From: Alex Ferguson (
Date: Sun 15 Feb 1998 - 10:21:27 EET

Wheeee, the Gloranthan Sky, again. As some of you may have deduced,
this is a Pet Topic of mine, so please bear with me while I blether on
at some length. [ Rest of Digest: "ZZZZzzzz...." ]

Phil Hibbs needs to know:
> Is there a cool Gloranthan word more appropriate then horoscope?

I suggest the term "celestiomancy" for the practice of which you speak.
My neologism generator isn't working quite well enough to come up with
an instant direct equivalent of "horoscope", alas.

> In Glorantha, [celestial movements and peoples personality] fit
> together naturally, and don't have the same air of mystique and
> uncertainty about them.

I'm all in favour of having a system that makes more _sense_ than the
terran one (wouldn't be hard), but having something totally simplistic
and bog-standard-fantasy would be unsatisfying, IMAO. (I don't suggest
you're advocating such.)

In particular, we need a Sky that's as hard to predict as the Gloranthan
one is _alleged_ to be (inability to forecast the Southpath, difficulty
in agreeing a post-Buserianesque model of the Sky, etc, etc), and hopefully
one that's rich enough to get some interesting mytho-historical hooks
out of. If we get the latter-day equivalent of the Doom Conjunction
every couple of years, it lessens the impact, to say the least.

> [a PC Humakti] rolled his birthday randomly and got Wind/Death/Storm!

That sort of thing could scar a person for life! Not so much so as
actually being a Humakti mind you, vis a vis actual scars, and said
life being altogether shorter.

Jane Williams demands, with good reason:
> Do we have a Zodiac to play with?

No actual zodiac, since the sun and the stars move along different
nightly paths (d'oh!). I think the most likely analogues are: the
constellations along the horizon; and the constellations around Polaris.
Gloranthan star-fans could then say a given body is "in" a constellation
on a given day or night if it (variously) rises in it, passes through it
in the Upper Sky, or sets in it. I think I considered the first scheme
for Kralorela, the second for Dara Happa (or maybe vice versa: argh!)

I tried to work out some of the fallout from this many, many moons ago.
(Shortly before GRAY, I think actually, which was unfortunate timing in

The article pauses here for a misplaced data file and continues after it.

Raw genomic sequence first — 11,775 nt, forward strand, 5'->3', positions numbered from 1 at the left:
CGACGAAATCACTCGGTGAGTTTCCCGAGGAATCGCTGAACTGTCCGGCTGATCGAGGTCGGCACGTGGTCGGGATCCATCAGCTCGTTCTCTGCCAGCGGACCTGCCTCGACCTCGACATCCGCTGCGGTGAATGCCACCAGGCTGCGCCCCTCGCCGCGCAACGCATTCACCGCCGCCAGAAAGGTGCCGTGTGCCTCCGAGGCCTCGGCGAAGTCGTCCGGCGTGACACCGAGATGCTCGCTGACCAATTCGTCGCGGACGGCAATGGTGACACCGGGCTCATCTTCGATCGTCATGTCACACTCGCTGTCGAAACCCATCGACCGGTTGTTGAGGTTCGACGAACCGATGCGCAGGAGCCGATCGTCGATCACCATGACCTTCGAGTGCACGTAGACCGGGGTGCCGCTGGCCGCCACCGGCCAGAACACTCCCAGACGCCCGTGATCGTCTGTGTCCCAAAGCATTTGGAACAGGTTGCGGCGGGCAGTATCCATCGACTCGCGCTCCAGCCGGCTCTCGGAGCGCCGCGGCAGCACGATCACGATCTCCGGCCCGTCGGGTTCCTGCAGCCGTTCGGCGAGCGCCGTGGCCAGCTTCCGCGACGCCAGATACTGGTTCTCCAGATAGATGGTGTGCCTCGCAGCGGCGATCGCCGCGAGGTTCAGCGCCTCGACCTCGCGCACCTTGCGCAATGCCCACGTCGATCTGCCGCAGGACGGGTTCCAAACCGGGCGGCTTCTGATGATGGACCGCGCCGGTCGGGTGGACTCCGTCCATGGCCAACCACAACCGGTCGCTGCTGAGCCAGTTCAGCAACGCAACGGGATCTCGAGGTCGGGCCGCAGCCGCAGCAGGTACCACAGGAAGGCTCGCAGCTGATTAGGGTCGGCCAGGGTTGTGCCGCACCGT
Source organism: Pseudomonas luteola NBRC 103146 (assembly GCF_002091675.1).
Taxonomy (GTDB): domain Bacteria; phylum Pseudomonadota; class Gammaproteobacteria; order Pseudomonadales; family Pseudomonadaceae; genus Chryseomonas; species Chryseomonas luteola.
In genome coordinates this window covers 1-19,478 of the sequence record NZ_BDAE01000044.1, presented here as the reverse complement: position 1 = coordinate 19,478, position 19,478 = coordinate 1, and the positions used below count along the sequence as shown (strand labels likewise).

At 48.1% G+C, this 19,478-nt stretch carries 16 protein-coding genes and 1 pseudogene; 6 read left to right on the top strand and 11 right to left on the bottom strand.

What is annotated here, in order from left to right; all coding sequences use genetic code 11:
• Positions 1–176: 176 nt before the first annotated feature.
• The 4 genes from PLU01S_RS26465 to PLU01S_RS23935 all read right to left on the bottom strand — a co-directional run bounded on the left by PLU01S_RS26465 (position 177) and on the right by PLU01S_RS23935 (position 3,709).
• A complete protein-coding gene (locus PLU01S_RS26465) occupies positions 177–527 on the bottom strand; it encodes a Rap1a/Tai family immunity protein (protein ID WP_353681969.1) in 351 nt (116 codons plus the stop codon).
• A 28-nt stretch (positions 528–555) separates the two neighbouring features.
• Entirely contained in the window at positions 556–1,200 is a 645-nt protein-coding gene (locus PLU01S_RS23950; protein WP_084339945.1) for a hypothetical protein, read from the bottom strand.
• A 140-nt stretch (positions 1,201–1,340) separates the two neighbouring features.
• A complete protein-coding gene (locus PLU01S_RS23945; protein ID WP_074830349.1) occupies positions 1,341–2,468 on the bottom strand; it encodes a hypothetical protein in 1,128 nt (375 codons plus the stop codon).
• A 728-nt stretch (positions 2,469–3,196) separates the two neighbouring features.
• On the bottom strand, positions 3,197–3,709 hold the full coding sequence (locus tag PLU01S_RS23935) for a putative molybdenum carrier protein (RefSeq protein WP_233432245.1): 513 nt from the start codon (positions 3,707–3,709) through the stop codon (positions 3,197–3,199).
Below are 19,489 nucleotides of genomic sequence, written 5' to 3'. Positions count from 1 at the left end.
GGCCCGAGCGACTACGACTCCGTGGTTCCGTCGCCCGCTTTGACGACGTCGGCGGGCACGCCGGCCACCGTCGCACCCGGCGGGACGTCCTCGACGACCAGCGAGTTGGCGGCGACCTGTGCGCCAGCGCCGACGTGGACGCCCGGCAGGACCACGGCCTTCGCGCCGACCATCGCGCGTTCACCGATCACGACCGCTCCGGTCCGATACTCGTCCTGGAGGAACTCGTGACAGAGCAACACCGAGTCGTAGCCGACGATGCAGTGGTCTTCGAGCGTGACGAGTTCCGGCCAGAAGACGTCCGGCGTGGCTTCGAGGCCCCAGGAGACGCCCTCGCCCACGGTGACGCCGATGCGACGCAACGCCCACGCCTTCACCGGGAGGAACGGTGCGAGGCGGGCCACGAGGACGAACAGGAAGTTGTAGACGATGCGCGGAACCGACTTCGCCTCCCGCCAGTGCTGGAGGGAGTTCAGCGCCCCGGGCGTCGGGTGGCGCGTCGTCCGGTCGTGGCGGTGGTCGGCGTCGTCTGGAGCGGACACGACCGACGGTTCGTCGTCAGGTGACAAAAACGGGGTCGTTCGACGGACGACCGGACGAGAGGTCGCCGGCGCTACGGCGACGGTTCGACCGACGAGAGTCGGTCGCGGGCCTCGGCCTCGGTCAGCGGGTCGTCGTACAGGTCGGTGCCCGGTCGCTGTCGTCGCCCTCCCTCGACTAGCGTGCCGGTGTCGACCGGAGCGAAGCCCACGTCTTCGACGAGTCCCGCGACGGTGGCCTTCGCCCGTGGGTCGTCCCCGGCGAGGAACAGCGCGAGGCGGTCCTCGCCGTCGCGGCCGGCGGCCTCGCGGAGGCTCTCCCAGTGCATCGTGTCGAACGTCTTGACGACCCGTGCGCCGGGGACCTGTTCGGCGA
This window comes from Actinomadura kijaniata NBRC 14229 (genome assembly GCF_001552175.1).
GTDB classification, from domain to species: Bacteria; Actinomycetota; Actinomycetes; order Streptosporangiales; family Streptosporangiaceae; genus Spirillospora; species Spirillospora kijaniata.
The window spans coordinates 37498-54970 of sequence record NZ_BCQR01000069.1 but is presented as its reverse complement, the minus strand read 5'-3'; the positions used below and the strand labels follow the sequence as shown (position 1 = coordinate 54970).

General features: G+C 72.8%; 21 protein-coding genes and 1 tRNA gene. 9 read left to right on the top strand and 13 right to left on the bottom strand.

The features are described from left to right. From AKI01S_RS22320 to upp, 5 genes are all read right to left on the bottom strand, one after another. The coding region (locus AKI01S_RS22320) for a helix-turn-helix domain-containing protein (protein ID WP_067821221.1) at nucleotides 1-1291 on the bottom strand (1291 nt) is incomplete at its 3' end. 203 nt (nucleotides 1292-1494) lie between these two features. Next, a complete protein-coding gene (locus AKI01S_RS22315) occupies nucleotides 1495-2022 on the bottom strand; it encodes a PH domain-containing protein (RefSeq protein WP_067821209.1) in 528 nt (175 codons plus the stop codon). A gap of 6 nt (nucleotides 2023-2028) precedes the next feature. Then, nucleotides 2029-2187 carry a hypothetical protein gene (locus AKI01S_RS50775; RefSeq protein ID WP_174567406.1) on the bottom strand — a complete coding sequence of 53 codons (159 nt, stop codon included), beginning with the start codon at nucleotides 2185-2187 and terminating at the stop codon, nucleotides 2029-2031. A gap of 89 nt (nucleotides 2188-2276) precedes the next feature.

some ways, such as trying to get feedback from Greg on it, not entirely
unreasonably.) So naturally I forget most of my own conclusions, at
least off the top of my head, but IIRC among them were that this was
_amazingly_ boring for some planets, such as Mastakos, and that more to
the point, I'd need to know a lot, lot more about the constellations
(even after GRAY), to sanity-check/modify this sort of idea.

Stephen Martin calculates:
> Unless things change, pretty much everything would have to hinge
> on the Southpath planets, since the Sunpath planets repeat their exact
> pattern every 62 years. Entekos is the reason for this -- without her,
> they would repeat every 2 years.

I think what we currently have for the Sky suggests that it'd work OK
for "personal" astrology, but would be pretty hopeless for predicting
the fall of empires, the return of the devil, longer term type stuff
like that. To get this doesn't _necessarily_ require that things be
retGregged, just that there be other factors of variability that haven't
been taken into account yet (or more precisely, which have been assumed
to be non-variable, without Official Statement that they are).

Which reminds me, Steve, did you re-investigate the change-of-day-length
thing? I intended to hack up a slightly more "realistic" approximation
to this myself, but never got around to it.

> Unless I fumbled my Use Microsoft Calculator roll, that is 1 degree of
> change every 70 years, which is _extremely_ significant in terrestrial
> astrology.

It's significant in that it would mean that things would "break" over
long periods of time, yes -- things like zodiacs, heel stones aligned
with the solstice, and star-towers of the Story of the Young God,
certainly. But it's an _extremely_ subtle change to expect anyone to
detect through observation, unless you either have phenomenally precise
measurements, to notice it within your own lifetime, or to be able to
reconstruct from written (or monumental) records, given the obvious
tendency to ascribe such changes to errors on your predecessors' part.

Leon Trotsky, he got an ice pick, but not before saying:
> Beyond simple sun-signs, the important features in RW astrology are the
> angles which the planets subtend to each other and the division of the houses

Remember that the planets go through the same houses too, which even some
Pop Astrologers manage to work in there. Though to little avail, as few
Sun or Mirror readers are going to know their "Mars-sign" or their
"Uranus-sign". (This latter having, of course, all the esoteric Western